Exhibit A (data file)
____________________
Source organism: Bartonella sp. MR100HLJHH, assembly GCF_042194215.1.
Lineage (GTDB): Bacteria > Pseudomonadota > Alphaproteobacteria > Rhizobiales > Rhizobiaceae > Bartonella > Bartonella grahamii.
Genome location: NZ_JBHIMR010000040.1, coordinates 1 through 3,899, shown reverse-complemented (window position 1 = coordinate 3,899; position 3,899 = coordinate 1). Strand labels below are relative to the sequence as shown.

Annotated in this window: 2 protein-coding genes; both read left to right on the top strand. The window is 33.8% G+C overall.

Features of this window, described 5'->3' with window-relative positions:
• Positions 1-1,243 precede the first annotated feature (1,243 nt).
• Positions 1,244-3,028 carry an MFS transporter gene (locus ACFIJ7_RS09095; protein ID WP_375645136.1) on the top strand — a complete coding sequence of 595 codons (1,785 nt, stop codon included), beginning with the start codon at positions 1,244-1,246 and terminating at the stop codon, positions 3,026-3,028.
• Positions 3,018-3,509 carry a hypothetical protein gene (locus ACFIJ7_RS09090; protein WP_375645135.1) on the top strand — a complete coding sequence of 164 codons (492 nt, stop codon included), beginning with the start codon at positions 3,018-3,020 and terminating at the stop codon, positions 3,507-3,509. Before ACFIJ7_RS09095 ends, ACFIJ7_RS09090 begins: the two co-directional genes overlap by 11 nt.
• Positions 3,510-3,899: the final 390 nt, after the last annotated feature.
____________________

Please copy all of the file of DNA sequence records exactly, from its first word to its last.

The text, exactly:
Source organism: Bartonella sp. MR100HLJHH, assembly GCF_042194215.1.
Lineage (GTDB): Bacteria > Pseudomonadota > Alphaproteobacteria > Rhizobiales > Rhizobiaceae > Bartonella > Bartonella grahamii.
Genome location: NZ_JBHIMR010000040.1, coordinates 1 through 3,899, shown reverse-complemented (window position 1 = coordinate 3,899; position 3,899 = coordinate 1). Strand labels below are relative to the sequence as shown.

Annotated in this window: 2 protein-coding genes; both read left to right on the top strand. The window is 33.8% G+C overall.

Features of this window, described 5'->3' with window-relative positions:
• Positions 1-1,243 precede the first annotated feature (1,243 nt).
• Positions 1,244-3,028 carry an MFS transporter gene (locus ACFIJ7_RS09095; protein ID WP_375645136.1) on the top strand — a complete coding sequence of 595 codons (1,785 nt, stop codon included), beginning with the start codon at positions 1,244-1,246 and terminating at the stop codon, positions 3,026-3,028.
• Positions 3,018-3,509 carry a hypothetical protein gene (locus ACFIJ7_RS09090; protein WP_375645135.1) on the top strand — a complete coding sequence of 164 codons (492 nt, stop codon included), beginning with the start codon at positions 3,018-3,020 and terminating at the stop codon, positions 3,507-3,509. Before ACFIJ7_RS09095 ends, ACFIJ7_RS09090 begins: the two co-directional genes overlap by 11 nt.
• Positions 3,510-3,899: the final 390 nt, after the last annotated feature.